Written by Nancy Brands Ward / Photographed by Carly Baldwin
As she approached the birth of her first child, McKenzie Strong had a plan for how everything would go.
The 33-year-old Manhattan Beach resident chose Providence Little Company of Mary Medical Center Torrance partly based on her obstetrician’s affiliation there, the experiences of co-workers at the health care organization where she works in communications who had given birth there, and a previous experience in the hospital’s emergency room.
“I was thinking about so many things as we approached the birth,” Strong says. “In hindsight, my husband and I didn’t realize the level of support we’d need before, during, and after the birth.”
As it turned out, things didn’t go according to plan. Strong went to the hospital three times before she was actually in labor—the third time she was in excruciating pain as the baby, who was turned the wrong way, pressed into her spine.
“It was my first baby, and I didn’t know what to expect. The pain was the most intense of my life—all I could do was scream,” she said. “The nurses jumped into action, put me into a bed and made me comfortable.”
Now, five months after the birth of Noah, it’s the nurses’ helpfulness, skill and compassion throughout the experience that has left Strong humbled and grateful.
“I will never forget the nurses for the rest of my life,” she says. “I felt like I was the only patient on the unit, and it turns out that the unit was almost full. That really speaks to the level of care they gave me.”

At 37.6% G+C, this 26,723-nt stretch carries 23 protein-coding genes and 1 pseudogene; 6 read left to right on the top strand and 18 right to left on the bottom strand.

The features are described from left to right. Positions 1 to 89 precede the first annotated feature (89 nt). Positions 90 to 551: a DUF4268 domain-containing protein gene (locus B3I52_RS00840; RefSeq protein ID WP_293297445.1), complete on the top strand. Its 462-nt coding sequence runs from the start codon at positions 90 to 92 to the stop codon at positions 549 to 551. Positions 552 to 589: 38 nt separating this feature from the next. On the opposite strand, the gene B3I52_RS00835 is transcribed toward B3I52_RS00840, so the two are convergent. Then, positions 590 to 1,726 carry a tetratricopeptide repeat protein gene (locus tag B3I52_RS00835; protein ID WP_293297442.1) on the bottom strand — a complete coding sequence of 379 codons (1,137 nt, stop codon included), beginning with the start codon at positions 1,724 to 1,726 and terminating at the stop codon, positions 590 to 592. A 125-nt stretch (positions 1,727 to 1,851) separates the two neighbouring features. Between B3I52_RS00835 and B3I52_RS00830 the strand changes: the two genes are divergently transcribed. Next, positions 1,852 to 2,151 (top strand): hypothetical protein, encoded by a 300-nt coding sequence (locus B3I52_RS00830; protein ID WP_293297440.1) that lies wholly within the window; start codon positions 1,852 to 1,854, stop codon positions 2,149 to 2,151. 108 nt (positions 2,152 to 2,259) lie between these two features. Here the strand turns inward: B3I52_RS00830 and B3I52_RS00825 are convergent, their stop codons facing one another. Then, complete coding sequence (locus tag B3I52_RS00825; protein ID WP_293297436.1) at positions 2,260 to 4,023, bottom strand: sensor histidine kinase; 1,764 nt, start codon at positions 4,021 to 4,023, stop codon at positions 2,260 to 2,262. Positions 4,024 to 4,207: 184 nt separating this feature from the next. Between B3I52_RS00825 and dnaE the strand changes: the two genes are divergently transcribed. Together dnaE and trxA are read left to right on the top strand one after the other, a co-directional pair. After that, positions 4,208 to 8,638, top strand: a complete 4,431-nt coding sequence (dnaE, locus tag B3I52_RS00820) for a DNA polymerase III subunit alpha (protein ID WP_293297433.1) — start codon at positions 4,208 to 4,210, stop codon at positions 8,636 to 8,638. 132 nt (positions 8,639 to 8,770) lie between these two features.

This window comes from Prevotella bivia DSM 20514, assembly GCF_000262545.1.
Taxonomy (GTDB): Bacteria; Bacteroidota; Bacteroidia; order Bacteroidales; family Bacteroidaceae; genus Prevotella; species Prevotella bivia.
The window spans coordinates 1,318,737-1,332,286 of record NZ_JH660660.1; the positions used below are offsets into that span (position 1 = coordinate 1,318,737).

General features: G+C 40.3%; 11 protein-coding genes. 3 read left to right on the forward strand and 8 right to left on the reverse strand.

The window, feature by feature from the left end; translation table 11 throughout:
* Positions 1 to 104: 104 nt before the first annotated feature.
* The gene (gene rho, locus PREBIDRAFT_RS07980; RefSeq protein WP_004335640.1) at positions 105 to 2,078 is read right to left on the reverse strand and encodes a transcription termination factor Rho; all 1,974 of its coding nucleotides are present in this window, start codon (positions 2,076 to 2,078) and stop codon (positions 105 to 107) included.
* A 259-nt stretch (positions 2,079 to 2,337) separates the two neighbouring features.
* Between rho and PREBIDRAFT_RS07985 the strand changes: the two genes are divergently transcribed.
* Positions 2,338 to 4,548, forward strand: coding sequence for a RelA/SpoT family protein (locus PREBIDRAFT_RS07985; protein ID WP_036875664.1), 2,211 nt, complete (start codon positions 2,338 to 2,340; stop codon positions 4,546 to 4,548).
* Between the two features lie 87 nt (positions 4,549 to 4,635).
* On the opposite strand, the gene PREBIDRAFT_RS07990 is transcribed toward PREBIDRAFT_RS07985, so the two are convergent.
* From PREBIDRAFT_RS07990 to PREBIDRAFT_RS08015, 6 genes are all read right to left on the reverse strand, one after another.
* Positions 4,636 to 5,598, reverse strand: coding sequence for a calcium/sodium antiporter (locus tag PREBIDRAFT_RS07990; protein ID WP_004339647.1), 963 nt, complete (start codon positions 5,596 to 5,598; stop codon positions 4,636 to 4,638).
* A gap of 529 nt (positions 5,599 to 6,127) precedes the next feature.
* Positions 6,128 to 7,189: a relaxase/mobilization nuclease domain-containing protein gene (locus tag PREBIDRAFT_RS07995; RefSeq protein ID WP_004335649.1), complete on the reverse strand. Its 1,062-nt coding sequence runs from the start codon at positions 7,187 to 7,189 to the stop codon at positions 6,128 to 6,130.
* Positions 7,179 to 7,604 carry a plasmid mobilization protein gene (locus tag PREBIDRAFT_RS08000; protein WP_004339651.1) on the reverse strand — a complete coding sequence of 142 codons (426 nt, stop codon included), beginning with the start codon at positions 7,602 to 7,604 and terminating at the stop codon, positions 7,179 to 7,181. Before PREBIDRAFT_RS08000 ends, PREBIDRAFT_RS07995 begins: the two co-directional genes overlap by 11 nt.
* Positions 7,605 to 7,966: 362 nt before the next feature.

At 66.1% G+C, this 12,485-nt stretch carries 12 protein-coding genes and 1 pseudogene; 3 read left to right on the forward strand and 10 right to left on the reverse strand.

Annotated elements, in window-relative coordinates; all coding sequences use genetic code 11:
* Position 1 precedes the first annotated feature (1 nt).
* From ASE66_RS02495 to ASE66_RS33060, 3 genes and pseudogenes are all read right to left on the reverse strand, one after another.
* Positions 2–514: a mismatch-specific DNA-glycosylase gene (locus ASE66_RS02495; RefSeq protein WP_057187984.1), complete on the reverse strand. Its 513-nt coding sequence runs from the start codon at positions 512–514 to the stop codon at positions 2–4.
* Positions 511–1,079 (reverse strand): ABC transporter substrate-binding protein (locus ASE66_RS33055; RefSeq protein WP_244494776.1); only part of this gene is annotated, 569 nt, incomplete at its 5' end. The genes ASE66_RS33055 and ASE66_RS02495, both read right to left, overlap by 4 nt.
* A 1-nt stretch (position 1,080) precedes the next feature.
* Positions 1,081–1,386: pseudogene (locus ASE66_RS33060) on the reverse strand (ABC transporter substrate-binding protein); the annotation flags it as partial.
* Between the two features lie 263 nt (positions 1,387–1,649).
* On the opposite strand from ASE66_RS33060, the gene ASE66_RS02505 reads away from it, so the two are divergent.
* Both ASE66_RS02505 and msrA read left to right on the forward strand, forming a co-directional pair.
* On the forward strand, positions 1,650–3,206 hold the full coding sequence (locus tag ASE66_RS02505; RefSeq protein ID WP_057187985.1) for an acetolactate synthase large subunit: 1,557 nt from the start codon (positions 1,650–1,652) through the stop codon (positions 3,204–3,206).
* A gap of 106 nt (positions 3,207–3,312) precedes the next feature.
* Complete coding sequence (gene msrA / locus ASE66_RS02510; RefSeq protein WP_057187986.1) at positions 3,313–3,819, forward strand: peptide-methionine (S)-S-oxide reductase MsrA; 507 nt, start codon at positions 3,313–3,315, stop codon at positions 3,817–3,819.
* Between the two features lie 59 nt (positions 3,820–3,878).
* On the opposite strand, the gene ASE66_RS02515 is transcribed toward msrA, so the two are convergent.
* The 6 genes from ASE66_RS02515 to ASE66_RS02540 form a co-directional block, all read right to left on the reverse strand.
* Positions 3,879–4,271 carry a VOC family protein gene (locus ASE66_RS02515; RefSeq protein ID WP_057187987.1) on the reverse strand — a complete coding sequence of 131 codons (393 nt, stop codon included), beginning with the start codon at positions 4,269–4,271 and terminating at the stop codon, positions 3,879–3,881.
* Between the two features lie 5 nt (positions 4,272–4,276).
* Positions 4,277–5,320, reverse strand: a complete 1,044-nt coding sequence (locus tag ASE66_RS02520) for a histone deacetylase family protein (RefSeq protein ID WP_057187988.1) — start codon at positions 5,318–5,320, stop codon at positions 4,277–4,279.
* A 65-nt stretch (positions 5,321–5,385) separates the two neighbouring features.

Strong has special praise for two nurses in labor-and-delivery, Sarah and Sierra. “They managed my every need, coaching me through my labor. At one point, Sarah went on break and Sierra was caring for me. When my monitor fell off, Sarah came bursting into my room to check on me—while she was on her break. I couldn’t believe their dedication to my care.”
Besides the extraordinary pain, which was made bearable with the help of an anesthetist’s spinal injection, the birth wasn’t easy. After four hours of labor, pushing, and hoping the birth could happen without a cesarean section, the on-call obstetrician, Kenneth Holliman, MD, made it happen.
Noah was born the next morning.
“Everything went from being really difficult to really easy,” Strong says.
Paraphrasing Maya Angelou, Strong noted that people will forget what you say and do, but they won’t forget how you made them feel.
“I don’t remember what they said or did, but they made me feel so dignified and human,” she says. “They’re really doing God’s work there.”
Strong also appreciated how patient the maternity nurses were with her and her husband, Russell, as they learned to care for their newborn son.
“I would have been so annoyed with me,” she says with good humor. “But those nurses were so patient and explained everything they were doing to monitor Noah—I knew he was in safe hands.”
Strong was delighted with the free celebration dinner—complete with sparkling cider—for the new parents to share. The birthing suites, which come with a full bathroom and a couch, were so large and comfortable, Strong says, that she felt like she was at the Four Seasons.
Noah’s birth changed Strong’s whole world. Motherhood is everything that everyone said it would be, she says. Tending to a newborn who woke every two hours was tough for the new parents. Now that Noah sleeps through the night, it’s a lot easier, though Strong is still learning to juggle the demands of work and mothering.
As a restaurant and bar manager, Russell works nights. The shifts were once difficult but now give the new father time during the day to bond with his son.
“Noah is five months old today,” Strong told In Good Company in late July. “It’s starting to get really fun. He’s laughing and interacting with the world around him. He’s teaching us what life really means.”
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